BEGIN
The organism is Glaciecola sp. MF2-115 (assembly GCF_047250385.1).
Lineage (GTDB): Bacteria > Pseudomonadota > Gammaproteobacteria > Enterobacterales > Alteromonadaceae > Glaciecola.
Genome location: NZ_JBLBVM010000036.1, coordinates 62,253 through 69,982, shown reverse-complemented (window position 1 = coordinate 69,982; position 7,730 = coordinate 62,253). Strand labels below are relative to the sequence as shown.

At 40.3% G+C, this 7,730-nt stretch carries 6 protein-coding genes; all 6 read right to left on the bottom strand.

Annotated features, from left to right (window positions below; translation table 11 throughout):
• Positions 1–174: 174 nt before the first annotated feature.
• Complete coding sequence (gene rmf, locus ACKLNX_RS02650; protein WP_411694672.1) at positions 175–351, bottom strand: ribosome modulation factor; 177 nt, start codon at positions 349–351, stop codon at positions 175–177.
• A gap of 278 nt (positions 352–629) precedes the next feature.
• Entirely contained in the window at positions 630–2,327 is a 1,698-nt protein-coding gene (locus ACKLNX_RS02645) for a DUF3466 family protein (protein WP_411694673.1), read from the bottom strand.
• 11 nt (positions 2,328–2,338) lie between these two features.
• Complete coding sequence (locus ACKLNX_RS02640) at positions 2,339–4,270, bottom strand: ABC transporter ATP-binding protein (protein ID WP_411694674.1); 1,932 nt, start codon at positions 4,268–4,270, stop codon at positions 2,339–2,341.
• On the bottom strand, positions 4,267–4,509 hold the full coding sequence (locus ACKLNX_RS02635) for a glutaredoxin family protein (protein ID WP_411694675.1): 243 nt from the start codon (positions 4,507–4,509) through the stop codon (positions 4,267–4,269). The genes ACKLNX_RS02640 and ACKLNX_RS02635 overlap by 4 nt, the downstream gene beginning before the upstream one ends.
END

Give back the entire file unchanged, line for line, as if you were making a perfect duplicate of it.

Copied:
The organism is Glaciecola sp. MF2-115 (assembly GCF_047250385.1).
Lineage (GTDB): Bacteria > Pseudomonadota > Gammaproteobacteria > Enterobacterales > Alteromonadaceae > Glaciecola.
Genome location: NZ_JBLBVM010000036.1, coordinates 62,253 through 69,982, shown reverse-complemented (window position 1 = coordinate 69,982; position 7,730 = coordinate 62,253). Strand labels below are relative to the sequence as shown.

At 40.3% G+C, this 7,730-nt stretch carries 6 protein-coding genes; all 6 read right to left on the bottom strand.

Annotated features, from left to right (window positions below; translation table 11 throughout):
• Positions 1–174: 174 nt before the first annotated feature.
• Complete coding sequence (gene rmf, locus ACKLNX_RS02650; protein WP_411694672.1) at positions 175–351, bottom strand: ribosome modulation factor; 177 nt, start codon at positions 349–351, stop codon at positions 175–177.
• A gap of 278 nt (positions 352–629) precedes the next feature.
• Entirely contained in the window at positions 630–2,327 is a 1,698-nt protein-coding gene (locus ACKLNX_RS02645) for a DUF3466 family protein (protein WP_411694673.1), read from the bottom strand.
• 11 nt (positions 2,328–2,338) lie between these two features.
• Complete coding sequence (locus ACKLNX_RS02640) at positions 2,339–4,270, bottom strand: ABC transporter ATP-binding protein (protein ID WP_411694674.1); 1,932 nt, start codon at positions 4,268–4,270, stop codon at positions 2,339–2,341.
• On the bottom strand, positions 4,267–4,509 hold the full coding sequence (locus ACKLNX_RS02635) for a glutaredoxin family protein (protein ID WP_411694675.1): 243 nt from the start codon (positions 4,507–4,509) through the stop codon (positions 4,267–4,269). The genes ACKLNX_RS02640 and ACKLNX_RS02635 overlap by 4 nt, the downstream gene beginning before the upstream one ends.